Table 1 shows the percent of federally inspected barrow and gilt slaughter that was purchased under these different methods for the years 2002 through 2011. The share of Negotiated sales on a carcass weight basis dropped from 13.8% of federally inspected barrow and gilt slaughter in 2002 to only 4.1% in 2011. The percentage of Packer Owned hogs has grown each year increasing from 16.4% in 2002 to 26.5% in 2011.
Market Hog Sales by Pricing Method, 2002-2010
The percentage of Packer Sold hogs jumped from 2.3% in 2005 to 5.9% in 2006. This jump occurred because in the spring of 2006 USDA reclassified as Packer Sold the hogs raised and sold to other packers by the multiple owners of two producer-owned packing plants (Triumph Foods and Meadowbrook Farms).
The other three categories of hogs purchased on a carcass weight basis under MPR (Market Formula, Other Market Formula, and Other Purchase Agreement) remained fairly consistent in market share over this eight year period.
The final two categories (MPR live weight priced and Non-MPR hogs) remained reasonably steady with a combined share of roughly 5.5% of federally inspected barrow and gilt slaughter.
The ever declining number of Negotiated hog purchases is worrisome. My colleague, Glenn Grimes, did his initial survey of packer pricing methods in 1994. That survey found that 62% of the barrows and gilts purchased by large U.S. packers in January 1994 were spot market purchases. In 2010, MPR data indicate only 6.2% of federally inspected barrow and gilt slaughter was spot market purchases (4.9% carcass weight basis and 1.3% live weight basis). See Figure 1. The widely reported Negotiated hog price is a key component in determining the price for four of the other categories. The price paid for the 4.9% of barrows and gilts purchased on a negotiated carcass weight basis in 2010 was crucial to determining the price for roughly three-fourths of the combined 64.3% of hogs purchased on Market Formula, Other Market Formula, Other Purchase Agreement, and Packer Sold. It is not clear how much longer there will be sufficient numbers of Negotiated purchases to effectively represent the true supply and demand balance for hogs and thus be a sound basis for formula pricing other hogs.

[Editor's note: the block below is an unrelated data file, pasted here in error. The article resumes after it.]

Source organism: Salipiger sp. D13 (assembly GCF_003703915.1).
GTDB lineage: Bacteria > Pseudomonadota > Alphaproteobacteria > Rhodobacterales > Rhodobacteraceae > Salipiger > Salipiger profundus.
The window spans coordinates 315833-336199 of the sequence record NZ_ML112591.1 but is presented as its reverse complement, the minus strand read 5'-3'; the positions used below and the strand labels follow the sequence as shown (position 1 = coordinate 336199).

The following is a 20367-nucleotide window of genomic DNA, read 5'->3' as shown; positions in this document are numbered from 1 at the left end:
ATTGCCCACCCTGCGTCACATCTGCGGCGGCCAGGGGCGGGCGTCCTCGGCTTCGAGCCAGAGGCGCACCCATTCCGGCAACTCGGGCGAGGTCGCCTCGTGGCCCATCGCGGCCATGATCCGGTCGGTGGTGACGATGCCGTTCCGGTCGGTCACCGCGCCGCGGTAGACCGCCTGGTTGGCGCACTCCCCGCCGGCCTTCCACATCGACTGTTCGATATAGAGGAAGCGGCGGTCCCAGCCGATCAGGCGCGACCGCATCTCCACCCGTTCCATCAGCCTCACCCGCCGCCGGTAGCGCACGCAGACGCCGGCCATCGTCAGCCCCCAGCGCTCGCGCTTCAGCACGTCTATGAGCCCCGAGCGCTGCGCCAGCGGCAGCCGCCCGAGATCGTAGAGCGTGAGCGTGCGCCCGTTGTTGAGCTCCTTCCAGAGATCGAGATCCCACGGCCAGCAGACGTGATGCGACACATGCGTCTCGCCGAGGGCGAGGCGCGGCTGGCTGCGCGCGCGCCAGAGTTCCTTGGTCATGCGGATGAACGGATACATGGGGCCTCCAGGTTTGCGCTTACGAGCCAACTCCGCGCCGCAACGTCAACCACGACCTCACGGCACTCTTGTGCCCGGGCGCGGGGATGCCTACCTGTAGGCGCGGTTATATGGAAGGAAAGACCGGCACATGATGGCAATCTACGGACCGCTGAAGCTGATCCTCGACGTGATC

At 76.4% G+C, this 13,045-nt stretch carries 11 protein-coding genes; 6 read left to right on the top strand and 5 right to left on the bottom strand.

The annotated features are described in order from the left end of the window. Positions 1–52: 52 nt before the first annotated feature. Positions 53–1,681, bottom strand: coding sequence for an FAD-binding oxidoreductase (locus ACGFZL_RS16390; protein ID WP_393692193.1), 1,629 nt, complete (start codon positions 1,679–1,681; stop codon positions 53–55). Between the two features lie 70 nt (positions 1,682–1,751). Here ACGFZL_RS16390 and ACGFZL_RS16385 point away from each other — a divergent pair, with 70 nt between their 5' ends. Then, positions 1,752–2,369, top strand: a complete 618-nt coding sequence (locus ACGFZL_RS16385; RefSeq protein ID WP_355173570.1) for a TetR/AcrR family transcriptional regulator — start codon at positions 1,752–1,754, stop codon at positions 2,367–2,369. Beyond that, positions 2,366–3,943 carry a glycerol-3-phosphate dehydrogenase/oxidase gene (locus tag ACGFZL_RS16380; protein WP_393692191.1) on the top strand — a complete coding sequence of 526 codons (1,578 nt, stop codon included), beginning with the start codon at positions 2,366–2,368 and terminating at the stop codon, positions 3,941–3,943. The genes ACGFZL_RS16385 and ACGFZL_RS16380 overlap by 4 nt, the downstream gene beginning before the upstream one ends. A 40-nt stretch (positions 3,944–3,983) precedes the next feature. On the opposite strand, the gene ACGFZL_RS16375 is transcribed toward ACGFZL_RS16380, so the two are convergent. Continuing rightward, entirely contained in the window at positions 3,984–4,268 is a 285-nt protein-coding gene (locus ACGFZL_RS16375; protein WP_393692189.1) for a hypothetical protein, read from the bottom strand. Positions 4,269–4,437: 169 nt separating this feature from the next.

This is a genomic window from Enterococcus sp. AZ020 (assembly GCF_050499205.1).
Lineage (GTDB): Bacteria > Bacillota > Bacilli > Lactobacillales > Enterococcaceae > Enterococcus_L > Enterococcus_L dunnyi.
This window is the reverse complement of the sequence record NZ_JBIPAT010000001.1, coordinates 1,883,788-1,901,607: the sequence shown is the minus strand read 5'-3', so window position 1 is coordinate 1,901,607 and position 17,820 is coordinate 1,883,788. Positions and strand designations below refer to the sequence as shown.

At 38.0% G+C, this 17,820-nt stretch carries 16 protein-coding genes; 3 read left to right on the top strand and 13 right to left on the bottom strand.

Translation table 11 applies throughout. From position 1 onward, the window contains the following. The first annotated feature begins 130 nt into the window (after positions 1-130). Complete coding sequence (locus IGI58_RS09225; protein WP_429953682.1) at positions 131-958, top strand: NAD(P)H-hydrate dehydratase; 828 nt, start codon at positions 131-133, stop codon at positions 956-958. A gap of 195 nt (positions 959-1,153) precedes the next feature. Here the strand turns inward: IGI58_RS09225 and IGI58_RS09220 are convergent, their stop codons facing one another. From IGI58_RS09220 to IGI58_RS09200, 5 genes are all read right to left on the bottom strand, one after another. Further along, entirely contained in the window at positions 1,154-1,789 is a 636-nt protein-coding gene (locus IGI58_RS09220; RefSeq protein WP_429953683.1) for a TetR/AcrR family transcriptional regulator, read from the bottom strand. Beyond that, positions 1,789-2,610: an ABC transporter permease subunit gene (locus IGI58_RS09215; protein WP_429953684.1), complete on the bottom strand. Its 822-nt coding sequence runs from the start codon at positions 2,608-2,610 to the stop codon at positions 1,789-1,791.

The Mandatory Price Reporting Act of 2010 requires packers ultimately to report the price and volume of wholesale pork cuts that they sell. It is believed this will result is a more accurate calculation of pork cutout value which may become widely used as a substitute for the MPR Negotiated carcass hog price in producer-packer marketing contracts.
Percent of Barrows and Gilts Sold on the Spot Market,
live or carcass weight basis
Source: Glenn Grimes for years before 2003, USDA/AMS for years after 2003